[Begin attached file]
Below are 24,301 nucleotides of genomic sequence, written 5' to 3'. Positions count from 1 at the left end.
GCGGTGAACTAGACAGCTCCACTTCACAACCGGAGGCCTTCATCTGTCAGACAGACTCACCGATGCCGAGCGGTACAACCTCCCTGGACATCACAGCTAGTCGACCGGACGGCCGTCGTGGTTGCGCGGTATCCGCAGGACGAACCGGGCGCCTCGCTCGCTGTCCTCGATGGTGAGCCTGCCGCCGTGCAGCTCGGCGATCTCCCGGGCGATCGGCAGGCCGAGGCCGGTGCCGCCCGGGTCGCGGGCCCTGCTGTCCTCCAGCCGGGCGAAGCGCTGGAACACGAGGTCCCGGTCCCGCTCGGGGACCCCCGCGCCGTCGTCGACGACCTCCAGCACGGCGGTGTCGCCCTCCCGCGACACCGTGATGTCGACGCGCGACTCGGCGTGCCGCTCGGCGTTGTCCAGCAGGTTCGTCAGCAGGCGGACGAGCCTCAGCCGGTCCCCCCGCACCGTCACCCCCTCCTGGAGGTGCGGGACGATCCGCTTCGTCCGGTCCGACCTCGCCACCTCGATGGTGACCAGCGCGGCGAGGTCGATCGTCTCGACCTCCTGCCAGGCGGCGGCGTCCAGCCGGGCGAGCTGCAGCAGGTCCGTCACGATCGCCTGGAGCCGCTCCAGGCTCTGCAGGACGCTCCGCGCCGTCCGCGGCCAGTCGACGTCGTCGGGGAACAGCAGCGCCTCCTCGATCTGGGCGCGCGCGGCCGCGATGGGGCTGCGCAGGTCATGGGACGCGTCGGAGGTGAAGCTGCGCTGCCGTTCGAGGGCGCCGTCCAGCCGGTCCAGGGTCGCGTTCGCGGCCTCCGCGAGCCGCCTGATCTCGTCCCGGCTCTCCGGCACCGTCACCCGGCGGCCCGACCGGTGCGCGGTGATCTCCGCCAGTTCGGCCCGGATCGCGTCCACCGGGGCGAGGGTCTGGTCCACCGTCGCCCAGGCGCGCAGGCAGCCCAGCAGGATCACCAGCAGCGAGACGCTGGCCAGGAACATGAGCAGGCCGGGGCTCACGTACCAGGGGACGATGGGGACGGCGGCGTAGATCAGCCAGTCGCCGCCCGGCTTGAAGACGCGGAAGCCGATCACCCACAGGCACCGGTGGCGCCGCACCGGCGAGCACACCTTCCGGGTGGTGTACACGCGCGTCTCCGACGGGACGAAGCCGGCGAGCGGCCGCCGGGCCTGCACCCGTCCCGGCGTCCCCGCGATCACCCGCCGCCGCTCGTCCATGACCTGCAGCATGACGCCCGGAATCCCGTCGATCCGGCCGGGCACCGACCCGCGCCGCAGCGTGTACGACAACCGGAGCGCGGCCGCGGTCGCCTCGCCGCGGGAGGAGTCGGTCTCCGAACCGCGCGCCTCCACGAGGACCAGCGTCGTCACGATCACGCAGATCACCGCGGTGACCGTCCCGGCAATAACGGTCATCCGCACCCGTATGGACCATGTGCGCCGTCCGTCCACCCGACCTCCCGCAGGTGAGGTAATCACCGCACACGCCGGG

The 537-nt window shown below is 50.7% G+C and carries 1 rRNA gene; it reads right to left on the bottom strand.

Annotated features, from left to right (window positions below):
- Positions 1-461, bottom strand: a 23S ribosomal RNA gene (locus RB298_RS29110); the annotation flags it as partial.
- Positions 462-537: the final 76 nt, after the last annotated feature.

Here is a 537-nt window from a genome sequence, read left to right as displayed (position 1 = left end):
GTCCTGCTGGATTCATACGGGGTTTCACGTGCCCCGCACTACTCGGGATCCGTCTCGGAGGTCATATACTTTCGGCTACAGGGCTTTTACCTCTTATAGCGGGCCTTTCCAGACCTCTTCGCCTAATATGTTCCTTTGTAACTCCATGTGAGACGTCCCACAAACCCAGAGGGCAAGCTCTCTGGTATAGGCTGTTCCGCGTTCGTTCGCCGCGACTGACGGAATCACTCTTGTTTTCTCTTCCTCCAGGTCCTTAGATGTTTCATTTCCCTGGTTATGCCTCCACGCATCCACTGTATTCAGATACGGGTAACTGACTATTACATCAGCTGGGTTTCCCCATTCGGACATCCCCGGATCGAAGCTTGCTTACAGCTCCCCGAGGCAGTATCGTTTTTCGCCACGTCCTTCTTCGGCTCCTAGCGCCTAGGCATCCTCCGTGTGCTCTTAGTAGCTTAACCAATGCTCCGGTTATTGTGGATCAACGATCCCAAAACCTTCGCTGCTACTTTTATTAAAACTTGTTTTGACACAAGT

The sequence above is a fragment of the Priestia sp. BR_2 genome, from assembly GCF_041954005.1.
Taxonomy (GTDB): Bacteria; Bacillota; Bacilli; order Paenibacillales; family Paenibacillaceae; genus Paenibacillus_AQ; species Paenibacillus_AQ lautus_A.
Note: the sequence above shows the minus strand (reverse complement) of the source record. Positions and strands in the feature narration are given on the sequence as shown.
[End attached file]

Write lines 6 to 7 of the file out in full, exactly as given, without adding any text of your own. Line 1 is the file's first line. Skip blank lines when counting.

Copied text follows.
- Positions 462-537: the final 76 nt, after the last annotated feature.

Here is a 537-nt window from a genome sequence, read left to right as displayed (position 1 = left end):